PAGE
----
We need a world matriarchy to save Gaia

Extirpate the patriarchy!

by Phil Hall

The patriarchy has Alzheimer’s. It has lost its way. It is destroying the earth for profit because it can. Cavalier, it likes war for the sake of war; for the sake of the manufacture and sale of armaments and the consolidation of power and wealth in the hands of a few old, white monkey-men. The patriarchy has lost its heroic raison d’être. We need a matriarchy now.

Eve Hall in Ethiopia with her ILO project counterparts (1995)

The resentment of subjugated womankind is enormous and justified. In the newspaper today there is an article about women who go out into the countryside in groups to scream. They are the slaves of slaves and my mother, Eve Hall, wrote an article with this title in 1970: Women are the Slaves of Slaves.

In the last three or four years, women’s liberation movements have mushroomed all over the world, spawned offshoots to the right and to the left and given birth to near lunatic groups like SCUM: The Society for Cutting up Men. It’s fairly easy to explain the sudden militancy and vocal demands.

Two generations after women wrestled the right to vote from male-ruled society, a hard fact is becoming more and more apparent; that, as votes for men did nothing to shift the power from the Capitalist class to the workers, so votes for women haven’t brought the hoped for freedom, equality and a better life.

Along with Blacks in America, students all over the world, Tanzanians, Cubans and Vietnamese, women realise that the fight is not for equal rights. The fight is for change in society itself. ‘Genuine equality can only be realised in the process of socialist transformation of society as a whole.’

A hundred years ago a US newspaper magnate, James Gorden Bennett, said:

‘How did women first become subject to man, as she is now all over the world? By her nature, her sex, just as the negro is and always will be to the end of time inferior to the white race and, therefore, doomed to subjection; but she is happier than she would be in any other condition, just because it is the law of nature…’

Eve Hall, Transition (1970)

Think of the anger of Black people whose forebears, 500 years ago, were enslaved and who suffered 300 years of the European slave trade. Now think of the anger that has built up over the last 5,000 years of the absolute oppression of women, only recently somewhat alleviated in the metropolis. And, inhumanly, the patriarchy expects women to accept that oppression and to behave like Stepford Wives.

Some women are pretty angry about the situations they find themselves in and they take it out on their kids and husbands. They become very cruel. Many children are taken into care not only because of abusive fathers, but because of abusive mothers. We have all felt these great streaks of anger in women who are rightfully furious about the disadvantages they face and the subjugation they experience. Men, to their chagrin, often feel that anger in their wives and – when they lack understanding – they think it unaccountable. Brothers feel it in their sisters. This incredible rage is often controlled and softened by love, forgiveness and understanding, but not always. No wonder there are parties of women going out into the fields to scream.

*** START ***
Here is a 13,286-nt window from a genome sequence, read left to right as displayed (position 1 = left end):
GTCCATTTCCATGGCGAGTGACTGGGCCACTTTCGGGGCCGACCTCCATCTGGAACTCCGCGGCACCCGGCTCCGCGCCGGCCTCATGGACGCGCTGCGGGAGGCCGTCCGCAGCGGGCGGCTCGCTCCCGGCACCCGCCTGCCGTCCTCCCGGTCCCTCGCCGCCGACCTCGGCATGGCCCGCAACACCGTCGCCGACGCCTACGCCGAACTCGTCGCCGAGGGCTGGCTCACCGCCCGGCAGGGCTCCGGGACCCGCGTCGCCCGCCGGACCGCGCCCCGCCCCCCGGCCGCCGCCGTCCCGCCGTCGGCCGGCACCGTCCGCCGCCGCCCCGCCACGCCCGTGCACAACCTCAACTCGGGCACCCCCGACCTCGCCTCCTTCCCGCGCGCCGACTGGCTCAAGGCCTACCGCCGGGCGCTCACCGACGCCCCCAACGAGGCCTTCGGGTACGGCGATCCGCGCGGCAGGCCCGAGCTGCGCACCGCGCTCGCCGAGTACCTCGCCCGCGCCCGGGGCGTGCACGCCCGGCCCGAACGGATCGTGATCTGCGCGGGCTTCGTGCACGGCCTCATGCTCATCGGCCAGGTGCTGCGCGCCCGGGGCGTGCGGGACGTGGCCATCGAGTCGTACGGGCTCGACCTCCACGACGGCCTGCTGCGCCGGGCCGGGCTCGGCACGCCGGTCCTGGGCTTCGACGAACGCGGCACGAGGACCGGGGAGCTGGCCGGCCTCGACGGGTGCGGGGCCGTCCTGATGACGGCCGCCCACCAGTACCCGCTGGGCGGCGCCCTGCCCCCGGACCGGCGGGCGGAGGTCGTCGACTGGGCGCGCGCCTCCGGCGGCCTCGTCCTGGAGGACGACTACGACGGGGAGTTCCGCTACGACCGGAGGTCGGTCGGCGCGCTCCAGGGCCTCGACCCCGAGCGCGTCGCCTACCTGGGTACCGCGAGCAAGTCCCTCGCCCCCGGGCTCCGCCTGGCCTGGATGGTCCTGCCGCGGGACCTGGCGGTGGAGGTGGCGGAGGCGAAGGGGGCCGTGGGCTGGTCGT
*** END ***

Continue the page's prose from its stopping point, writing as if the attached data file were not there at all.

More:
Have you been to the Arabian Peninsula or India, or Latin America, or Japan, or to any country in Africa? The patriarchy in different forms is absolutely everywhere and its omnipresence is obvious to anyone but a fool. In Europe and the USA, the patriarchy is still good and strong, don’t you worry. Many of the men there want to exert their rights over women’s reproductive systems. The patriarchy is where women’s reproduction is regulated and controlled by men. The patriarchy is not an abstraction; it contains us all; it is the zeitgeist, and the only reason for not acknowledging the existence of a patriarchy is that, perhaps, to you, it is the water you swim in, as natural as the air you breathe.

Kali Photo by Subhrajyoti07, Wikimedia commons

It is true, of course, that some women become evil and that some of the ideas of matriarchy can be evil, too. It is not all one sided. Take the examples of the Goddesses Kali and Tanit and the Fates. The female Goddess is a life giver, but the female Goddess also cuts the thread of life. She has her reasons. In destruction and death there is renewal. So, there is a sinister side to Gaia.

The story I tell myself to explain how the matriarchy ended is to imagine that the patriarchal religions in the Levant and Arabia replaced a certain, very cruel, matriarchal religion: the religion of Tanit– a version of Ishtar. Tanit is symbolised by the triangle. Infants in Carthage were sent back to their great mother through an oven in to placate her. This was the Tophet. Children were burned alive to please the Goddess. You can see their bones in museums in Tunisia.

If you look at Islam, it replaced the fertility religion of the three women of Arabia, in particular, Alia, or Al-Lat, the childbearing mother whose centre used to be at the Ka’aba. In The Golden Bough, for example, fertility relied on a king chosen for a year who was then killed and chopped up and ploughed into the Earth.

The matriarchy became cruel because the climate changed in the north of Africa, the Levant and Arabia. The earth became drier and stopped being so fertile. From being generous and beneficent, the Goddess became cruel, mean and hard to please. What followed was the outraged rejection of this cruel religion by the people in favour of something more heroic and positive: the male religions.